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November 19, 1938

The Biology of Arteriosclerosis

JAMA. 1938;111(21):1956. doi:10.1001/jama.1938.02790470068026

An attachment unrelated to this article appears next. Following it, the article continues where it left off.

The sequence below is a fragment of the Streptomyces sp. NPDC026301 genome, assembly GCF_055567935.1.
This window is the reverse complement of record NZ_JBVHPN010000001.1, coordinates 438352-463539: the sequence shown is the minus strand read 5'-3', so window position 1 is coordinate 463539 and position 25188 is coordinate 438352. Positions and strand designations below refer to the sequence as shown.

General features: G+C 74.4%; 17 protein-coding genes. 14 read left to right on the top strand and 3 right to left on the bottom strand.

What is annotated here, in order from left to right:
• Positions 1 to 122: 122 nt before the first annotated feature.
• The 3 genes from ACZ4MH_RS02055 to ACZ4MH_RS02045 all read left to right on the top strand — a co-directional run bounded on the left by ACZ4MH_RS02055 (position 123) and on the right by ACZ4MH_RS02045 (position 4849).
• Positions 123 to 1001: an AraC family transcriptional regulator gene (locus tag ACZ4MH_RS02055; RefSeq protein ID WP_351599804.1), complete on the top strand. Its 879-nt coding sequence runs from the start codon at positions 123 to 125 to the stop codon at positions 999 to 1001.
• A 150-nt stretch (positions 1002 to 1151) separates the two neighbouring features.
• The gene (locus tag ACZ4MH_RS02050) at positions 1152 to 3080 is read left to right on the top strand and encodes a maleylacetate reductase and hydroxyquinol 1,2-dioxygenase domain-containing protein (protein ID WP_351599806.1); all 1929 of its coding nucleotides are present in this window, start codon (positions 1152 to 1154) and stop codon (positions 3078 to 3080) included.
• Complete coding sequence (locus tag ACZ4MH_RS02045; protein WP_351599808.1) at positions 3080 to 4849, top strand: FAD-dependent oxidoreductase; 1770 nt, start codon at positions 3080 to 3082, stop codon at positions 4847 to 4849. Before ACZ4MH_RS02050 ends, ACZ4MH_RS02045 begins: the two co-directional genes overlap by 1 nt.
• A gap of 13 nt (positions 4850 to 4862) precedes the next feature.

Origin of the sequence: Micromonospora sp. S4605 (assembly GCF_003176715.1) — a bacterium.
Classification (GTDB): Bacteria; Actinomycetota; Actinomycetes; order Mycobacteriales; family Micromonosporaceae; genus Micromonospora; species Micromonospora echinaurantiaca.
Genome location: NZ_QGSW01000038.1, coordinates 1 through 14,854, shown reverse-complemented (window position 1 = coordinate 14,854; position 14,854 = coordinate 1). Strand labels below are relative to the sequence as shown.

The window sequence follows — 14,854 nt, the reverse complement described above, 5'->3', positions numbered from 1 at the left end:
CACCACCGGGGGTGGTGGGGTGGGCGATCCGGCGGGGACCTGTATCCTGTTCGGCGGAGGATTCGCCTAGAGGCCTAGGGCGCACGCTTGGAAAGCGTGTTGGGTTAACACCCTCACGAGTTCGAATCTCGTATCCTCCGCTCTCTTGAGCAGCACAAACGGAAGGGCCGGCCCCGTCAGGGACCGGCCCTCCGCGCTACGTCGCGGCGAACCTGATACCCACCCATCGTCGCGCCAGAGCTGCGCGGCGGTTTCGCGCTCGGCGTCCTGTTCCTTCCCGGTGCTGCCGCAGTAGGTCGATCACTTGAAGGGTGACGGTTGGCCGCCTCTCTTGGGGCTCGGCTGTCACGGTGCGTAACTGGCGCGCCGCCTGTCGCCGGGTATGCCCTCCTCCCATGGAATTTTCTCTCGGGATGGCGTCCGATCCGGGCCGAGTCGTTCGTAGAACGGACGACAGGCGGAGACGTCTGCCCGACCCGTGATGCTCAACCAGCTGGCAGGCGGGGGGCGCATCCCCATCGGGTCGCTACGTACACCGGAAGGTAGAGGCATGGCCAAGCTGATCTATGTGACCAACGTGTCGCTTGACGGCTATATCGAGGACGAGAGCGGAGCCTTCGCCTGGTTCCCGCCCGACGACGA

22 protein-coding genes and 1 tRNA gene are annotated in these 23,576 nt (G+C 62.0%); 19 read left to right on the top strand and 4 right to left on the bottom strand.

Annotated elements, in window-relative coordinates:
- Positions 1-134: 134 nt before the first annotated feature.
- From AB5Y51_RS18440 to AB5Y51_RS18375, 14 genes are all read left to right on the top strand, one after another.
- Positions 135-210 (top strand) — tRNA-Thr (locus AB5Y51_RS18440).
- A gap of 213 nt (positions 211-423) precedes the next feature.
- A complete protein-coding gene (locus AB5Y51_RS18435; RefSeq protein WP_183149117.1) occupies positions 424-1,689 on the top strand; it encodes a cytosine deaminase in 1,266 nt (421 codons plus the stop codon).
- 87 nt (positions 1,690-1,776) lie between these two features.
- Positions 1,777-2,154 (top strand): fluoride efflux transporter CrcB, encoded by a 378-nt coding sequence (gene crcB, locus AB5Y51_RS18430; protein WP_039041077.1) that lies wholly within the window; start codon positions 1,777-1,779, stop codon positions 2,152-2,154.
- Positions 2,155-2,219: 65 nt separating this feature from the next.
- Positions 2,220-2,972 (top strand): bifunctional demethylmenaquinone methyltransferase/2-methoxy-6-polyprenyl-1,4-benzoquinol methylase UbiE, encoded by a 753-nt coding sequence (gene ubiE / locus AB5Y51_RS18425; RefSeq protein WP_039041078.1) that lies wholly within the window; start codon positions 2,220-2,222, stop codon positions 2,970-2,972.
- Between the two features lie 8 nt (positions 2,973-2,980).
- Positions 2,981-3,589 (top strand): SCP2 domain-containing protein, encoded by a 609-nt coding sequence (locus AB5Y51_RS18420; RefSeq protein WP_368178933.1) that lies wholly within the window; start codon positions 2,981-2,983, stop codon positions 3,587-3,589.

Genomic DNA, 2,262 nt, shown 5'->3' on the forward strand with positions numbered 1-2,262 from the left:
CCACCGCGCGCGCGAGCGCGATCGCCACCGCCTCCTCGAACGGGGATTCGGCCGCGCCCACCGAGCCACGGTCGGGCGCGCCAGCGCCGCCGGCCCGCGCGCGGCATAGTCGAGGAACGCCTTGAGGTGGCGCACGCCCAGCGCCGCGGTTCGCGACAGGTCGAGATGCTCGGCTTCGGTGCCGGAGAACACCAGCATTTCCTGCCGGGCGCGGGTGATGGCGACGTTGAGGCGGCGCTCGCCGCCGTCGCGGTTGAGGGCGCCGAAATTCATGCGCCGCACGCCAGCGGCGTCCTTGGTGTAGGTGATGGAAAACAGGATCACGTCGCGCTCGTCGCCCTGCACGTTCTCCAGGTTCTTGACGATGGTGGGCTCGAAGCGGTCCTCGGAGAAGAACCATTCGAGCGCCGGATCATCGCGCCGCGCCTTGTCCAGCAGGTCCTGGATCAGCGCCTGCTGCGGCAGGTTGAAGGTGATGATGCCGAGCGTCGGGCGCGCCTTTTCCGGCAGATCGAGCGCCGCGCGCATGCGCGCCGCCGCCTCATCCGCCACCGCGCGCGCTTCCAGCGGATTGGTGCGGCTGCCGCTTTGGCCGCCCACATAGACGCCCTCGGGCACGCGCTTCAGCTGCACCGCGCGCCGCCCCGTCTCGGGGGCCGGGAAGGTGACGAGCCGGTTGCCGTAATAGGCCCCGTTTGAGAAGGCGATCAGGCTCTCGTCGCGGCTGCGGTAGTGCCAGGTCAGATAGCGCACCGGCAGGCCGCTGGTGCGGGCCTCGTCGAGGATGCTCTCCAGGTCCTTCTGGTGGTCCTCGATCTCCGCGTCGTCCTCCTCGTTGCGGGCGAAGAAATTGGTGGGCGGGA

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This work, sumptuously illustrated in color and black and white, is a study of the results obtained by injecting suspensions of Higgins' engrossing ink into arteries and solutions of berlin blue into veins. The only variation from standard injection methods was the use of high pressures: from 800 to 1,000 mm. of mercury in the injection of coronary arteries up to 1,500 mm. of mercury in the injection of leg vessels. After injection, the tissues were cleared by the method of Spalteholz. The illustrations are for the most part drawings, with photomicrographs, some by the Kodachrome method, and photographs. There are many picturesque drawings of the various capillary and sinusoidal systems found. The authors were influenced by a hope that they could demonstrate intimal vessels in normal arteries, which previous workers had failed to do. Their work furnishes added evidence, if any were needed, that the intima of normal arteries

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